IOM Director General Calls for Action to Save Migrants' Lives On International Migrants Day

On International Migrants Day 2014, December 18th on IOM Director General William Lacy Swing calls for urgent action to save the lives of migrants and stop smugglers from exploiting their desperation to extort huge sums of money. IOM data shows that the number of migrants dying on dangerous journeys in the hope of finding better lives for themselves and their families, is rising. Some 5,000 migrants (4,868) lost their lives this year at sea or in remote deserts or mountains. This makes 2014 the deadliest year on record, with double the number of last year’s deaths.


Workshop and Expo in Rome

The workshop on "Migrant Integration before Departure: Perspectives, Approaches and Supporting Measures" took place in Rome on 24-25 September 2014. This key event of the Headstart project provided a unique opportunity to the more than 80 participants, coming from over 30 countries, to discuss policy frameworks within which pre-departure integration initiatives occur, issues related to skills development, recognition of qualification, integration into the labour market, and what the promising practices in these areas are. The 2-day event concluded with an Expo where over 20 organizations held individual booths and exhibited their projects and initiatives.
For further information, please click here.

Activity Updates


"Global Migration Trends" Published On International Migrants Day (18 December 2014)

 Approximately one in seven people today are migrants: 232 million people are international migrants, or 3.2% of the world population, and 740 million are internal migrants.


Since 1990, the number of international migrants increased by 65% (53 million) in the global North, and by 34% (24 million) in the global South (UN-DESA). While the number of international migrants has increased in absolute terms, the share of international migrants in the world population has remained fairly constant in the same period, oscillating around 3%.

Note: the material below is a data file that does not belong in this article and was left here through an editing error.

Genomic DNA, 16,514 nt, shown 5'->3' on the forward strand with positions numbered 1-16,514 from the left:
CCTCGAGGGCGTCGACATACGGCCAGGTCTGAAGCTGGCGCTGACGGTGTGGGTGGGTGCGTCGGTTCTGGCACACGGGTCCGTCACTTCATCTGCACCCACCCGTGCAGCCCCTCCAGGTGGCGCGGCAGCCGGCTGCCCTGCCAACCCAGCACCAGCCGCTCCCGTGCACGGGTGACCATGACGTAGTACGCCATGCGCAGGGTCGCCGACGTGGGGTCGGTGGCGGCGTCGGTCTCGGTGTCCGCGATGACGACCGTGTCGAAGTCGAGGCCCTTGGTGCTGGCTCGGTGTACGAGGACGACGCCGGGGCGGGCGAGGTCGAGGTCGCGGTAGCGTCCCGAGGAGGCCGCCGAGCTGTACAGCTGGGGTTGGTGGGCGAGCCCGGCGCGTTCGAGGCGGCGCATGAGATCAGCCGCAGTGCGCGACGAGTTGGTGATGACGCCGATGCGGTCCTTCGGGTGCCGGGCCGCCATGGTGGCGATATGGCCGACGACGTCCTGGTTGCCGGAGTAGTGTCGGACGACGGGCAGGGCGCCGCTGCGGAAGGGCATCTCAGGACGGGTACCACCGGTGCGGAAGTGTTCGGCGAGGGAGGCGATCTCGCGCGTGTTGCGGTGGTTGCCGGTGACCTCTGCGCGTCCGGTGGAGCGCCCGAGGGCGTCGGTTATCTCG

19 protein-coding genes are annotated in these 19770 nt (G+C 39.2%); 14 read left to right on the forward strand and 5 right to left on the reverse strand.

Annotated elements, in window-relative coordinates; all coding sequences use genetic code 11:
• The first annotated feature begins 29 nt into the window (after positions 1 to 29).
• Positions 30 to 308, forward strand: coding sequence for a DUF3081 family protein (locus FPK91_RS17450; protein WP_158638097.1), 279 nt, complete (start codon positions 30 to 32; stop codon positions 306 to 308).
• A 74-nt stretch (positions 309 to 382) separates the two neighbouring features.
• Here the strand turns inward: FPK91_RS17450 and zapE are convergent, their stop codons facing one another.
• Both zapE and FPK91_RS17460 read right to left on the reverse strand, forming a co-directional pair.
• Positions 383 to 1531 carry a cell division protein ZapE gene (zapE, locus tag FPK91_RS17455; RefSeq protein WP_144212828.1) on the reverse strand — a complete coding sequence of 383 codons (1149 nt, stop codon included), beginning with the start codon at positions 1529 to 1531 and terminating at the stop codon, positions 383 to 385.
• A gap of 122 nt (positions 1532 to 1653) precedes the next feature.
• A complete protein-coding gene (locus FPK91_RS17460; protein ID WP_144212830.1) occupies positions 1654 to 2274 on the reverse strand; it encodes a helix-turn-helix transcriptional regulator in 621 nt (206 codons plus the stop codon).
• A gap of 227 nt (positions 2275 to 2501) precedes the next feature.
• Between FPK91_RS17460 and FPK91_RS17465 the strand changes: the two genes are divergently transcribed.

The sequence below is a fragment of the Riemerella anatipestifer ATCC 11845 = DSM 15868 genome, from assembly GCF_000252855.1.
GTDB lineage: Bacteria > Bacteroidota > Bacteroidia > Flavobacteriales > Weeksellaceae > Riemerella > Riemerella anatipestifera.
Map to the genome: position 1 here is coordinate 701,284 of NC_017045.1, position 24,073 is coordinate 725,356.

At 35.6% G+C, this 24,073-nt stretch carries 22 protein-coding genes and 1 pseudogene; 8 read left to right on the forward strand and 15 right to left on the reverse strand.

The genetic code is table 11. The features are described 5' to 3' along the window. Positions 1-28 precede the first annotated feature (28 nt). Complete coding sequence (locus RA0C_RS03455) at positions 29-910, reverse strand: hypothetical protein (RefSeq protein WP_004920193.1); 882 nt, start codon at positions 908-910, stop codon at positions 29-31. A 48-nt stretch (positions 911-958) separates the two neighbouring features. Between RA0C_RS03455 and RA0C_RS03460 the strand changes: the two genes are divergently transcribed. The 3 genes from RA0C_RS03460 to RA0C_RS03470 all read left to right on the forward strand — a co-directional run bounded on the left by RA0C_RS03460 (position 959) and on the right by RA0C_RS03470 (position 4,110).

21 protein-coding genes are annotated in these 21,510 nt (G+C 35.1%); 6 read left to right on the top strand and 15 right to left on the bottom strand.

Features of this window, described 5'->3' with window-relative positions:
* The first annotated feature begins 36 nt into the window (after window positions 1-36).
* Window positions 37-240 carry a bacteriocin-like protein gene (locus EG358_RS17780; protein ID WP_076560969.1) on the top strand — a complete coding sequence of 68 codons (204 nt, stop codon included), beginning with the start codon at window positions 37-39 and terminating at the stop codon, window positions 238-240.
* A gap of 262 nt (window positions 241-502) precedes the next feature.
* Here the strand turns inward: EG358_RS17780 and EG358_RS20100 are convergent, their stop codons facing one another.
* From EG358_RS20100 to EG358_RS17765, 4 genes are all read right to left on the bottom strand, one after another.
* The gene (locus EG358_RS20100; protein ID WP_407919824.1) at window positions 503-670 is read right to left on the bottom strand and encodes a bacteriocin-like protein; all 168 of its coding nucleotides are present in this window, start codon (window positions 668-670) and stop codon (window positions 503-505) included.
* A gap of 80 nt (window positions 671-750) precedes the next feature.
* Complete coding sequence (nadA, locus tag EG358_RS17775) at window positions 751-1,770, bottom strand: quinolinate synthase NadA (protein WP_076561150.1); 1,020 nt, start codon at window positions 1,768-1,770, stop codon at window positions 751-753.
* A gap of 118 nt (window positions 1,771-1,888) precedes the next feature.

The share of international migrants in the total population varies widely across countries: it is above 50% in some of the Gulf Cooperation Council countries (GCC) such as the United Arab Emirates (84%), Qatar (74%), Kuwait (60%) and Bahrain (55%) and is relatively high in traditional destination countries like Australia (28%) and Canada (21%). In main destination countries in Europe, namely Spain, Germany, the United Kingdom, France and Italy, it usually stands between 10 and 12%, but in Sweden it is 16%.




Women account for 48% of the global migrant stock. Migrants in the North are on average older than migrants in the South (42 years as median age in the North, 33 in the South), and most international migrants are of working age (74% of the global migrant stock; UN-DESA).

Please click here to download "Global Migration Trends".


Missing Migrants Project

The Missing Migrants Project draws on a range of sources to track deaths of migrants along migratory routes across the globe. Data from this project are published in the report “Fatal Journeys: Tracking Lives Lost during Migration,” which provides the most comprehensive global tally of migrant fatalities for 2014, and estimates deaths over the past 15 years.

With a count surpassing 40,000 victims since 2000, IOM calls on all the world’s governments to address what it describes as “an epidemic of crime and victimization.”

“Our message is blunt: migrants are dying who need not,” said IOM Director General William Lacy Swing, “It is time to do more than count the number of victims. It is time to engage the world to stop this violence against desperate migrants.

For more information please click here.


Getting a ‘Head Start’: IOM Integration Conference in Rome to Focus on Supporting Migrants before They Leave Home

Supporting migrants at the pre-departure stage of the migration journey will be tackled in depth at a conference organized by IOM and partners in Rome as part of a project called “HEADSTART: Fostering Integration Before Departure”.   

The conference is underpinned by the increasing recognition in European Union (EU) policy of the role that countries of origin can play in fostering the successful integration of newly arrived migrants to the EU, which hinges on innovative measures that can be taken before migrants depart.